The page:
In light of the recent announcement by the Secretary of State for Levelling Up, Housing and Communities, Michael Gove MP, the Conservative Group at Horsham District Council (HDC) have taken the decision to pause HDC’s Local Plan before moving on to the next stage.
The Secretary of State has made statements to suggest changes should be made to the National Planning Policy Framework (NPPF) in respect to housing targets and Local Plan production.
Currently, at least nine local authorities in England have paused or scaled back their plans after the Secretary of State announced last month that the Government would no longer pursue a mandatory national target of 300,000 new homes a year.
HDC has been lobbying the Government for a number of years regarding the challenges that our district faces and, most acutely, in the north of our district in Horsham, Southwater and Billingshurst.
For too long house building has focused on the overheated south-east, which has raised house prices and forced more development onto green fields. The proposed changes will make significant amendments to the national planning process, including re-directing targets and levelling up towards the Midlands and the north of England.
Local Conservatives had been due to bring a draft Local Plan to Cabinet and full Council in January 2023. However, the Government’s announcements have given the Conservative led Council reason for more consideration of the Plan and driven our decision to pause the process.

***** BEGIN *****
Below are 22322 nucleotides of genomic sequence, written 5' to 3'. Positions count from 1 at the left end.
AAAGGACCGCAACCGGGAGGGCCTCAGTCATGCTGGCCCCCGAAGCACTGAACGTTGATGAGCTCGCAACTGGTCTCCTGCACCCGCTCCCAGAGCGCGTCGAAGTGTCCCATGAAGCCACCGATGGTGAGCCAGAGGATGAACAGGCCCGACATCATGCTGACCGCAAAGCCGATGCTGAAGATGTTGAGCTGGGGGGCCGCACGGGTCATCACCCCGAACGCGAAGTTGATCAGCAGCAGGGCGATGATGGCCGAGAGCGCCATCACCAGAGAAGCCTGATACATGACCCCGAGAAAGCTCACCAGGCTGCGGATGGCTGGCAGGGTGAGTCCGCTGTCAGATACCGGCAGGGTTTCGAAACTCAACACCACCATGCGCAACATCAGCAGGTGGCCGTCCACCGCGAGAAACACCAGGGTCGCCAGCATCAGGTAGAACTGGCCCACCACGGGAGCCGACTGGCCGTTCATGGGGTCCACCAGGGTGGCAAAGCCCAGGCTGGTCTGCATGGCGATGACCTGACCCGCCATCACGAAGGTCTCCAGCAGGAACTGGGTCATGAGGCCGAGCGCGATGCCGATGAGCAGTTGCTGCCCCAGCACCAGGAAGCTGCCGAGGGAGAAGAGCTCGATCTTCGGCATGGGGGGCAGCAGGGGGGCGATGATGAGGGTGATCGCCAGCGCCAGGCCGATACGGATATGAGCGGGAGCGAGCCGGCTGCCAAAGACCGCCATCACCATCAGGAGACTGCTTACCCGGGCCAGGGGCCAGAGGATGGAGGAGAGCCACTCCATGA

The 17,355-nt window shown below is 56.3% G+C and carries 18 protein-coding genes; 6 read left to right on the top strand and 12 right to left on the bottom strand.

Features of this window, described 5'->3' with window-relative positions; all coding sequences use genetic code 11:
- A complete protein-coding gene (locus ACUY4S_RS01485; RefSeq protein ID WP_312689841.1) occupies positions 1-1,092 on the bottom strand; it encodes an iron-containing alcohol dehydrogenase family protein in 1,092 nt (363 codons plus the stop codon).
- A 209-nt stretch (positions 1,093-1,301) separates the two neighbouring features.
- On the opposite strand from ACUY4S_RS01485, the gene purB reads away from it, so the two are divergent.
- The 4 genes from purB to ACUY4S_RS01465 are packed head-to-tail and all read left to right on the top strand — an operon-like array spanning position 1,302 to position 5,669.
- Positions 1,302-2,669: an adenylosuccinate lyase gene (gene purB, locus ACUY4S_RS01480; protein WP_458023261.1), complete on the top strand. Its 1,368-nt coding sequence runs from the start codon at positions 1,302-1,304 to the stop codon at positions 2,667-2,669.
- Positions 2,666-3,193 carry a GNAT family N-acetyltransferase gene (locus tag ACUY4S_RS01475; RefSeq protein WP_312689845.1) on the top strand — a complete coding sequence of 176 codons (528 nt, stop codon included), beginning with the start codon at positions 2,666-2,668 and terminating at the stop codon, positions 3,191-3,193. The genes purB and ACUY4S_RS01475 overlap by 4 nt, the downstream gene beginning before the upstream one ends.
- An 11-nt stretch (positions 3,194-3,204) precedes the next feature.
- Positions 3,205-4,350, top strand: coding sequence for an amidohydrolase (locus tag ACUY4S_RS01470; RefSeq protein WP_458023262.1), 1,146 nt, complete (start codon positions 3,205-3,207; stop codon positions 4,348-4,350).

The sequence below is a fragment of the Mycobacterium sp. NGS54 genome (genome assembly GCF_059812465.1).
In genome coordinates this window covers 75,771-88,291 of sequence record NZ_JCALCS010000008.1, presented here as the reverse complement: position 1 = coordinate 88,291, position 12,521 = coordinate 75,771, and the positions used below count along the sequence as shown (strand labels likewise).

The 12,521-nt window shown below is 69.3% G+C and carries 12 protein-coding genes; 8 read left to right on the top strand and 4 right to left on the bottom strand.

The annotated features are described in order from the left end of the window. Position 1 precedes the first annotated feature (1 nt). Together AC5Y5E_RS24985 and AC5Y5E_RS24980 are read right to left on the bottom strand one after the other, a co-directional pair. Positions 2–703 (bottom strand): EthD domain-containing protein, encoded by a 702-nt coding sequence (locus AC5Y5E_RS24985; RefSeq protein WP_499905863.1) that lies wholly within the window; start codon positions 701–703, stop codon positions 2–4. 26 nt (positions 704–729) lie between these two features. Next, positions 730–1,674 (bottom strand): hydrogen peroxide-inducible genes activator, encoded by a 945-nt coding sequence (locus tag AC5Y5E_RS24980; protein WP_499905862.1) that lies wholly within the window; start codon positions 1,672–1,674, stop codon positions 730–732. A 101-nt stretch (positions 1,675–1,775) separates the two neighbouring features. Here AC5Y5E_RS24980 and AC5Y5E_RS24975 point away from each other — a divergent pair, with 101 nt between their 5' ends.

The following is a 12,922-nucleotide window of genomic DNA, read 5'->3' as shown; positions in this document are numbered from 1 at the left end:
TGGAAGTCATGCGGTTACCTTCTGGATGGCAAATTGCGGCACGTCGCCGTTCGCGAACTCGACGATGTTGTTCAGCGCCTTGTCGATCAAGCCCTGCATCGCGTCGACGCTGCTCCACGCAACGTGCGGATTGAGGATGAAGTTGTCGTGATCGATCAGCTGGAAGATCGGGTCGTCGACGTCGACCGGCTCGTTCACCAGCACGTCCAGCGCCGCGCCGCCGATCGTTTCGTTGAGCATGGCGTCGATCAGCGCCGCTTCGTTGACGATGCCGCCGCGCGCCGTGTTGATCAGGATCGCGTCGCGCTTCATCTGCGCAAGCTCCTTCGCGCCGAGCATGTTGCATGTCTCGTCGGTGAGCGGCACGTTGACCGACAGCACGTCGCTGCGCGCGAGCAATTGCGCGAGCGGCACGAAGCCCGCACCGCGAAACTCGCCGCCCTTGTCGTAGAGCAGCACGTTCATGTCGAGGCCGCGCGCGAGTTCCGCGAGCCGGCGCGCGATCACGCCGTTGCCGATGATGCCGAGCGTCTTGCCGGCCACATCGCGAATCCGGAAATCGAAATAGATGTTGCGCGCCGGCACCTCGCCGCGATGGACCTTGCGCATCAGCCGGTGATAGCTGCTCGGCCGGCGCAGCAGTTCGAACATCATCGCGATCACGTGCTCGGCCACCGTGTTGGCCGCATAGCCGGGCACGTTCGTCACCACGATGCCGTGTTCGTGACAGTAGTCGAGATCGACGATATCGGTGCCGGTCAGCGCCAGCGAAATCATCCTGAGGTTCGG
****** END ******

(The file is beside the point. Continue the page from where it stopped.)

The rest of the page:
We will now use the Government’s announcements in formulating our local plan. The decision by your local Conservatives means that the best interests of our residents remain, as always, at the forefront of our plan making. It gives us opportunity for further consultation with stakeholders and our local communities.
The changes to the NPPF, when enacted, will mean a lower housing number for Horsham District, with a priority on developing brownfield sites. The Government is now committed to maximising the use of brownfield land, which is at the heart of their housebuilding agenda, and made £1.8 billion available for councils to regenerate local areas through vital infrastructure.
The Countryside Charity (also known as the CPRE) says there are currently more than 400,000 homes with planning permission on greenfield sites, which, if granted, risk ruining villages and placing an extra burden on already stretched rural services.
Residents can now be clear that the Conservatives are the only party capable of protecting the countryside and putting the needs of our local residents first. They will protect our open spaces and respect our Neighbourhood Plans. This will be reinforced in our manifesto for this year’s local elections: ‘Our Plan for Our District’.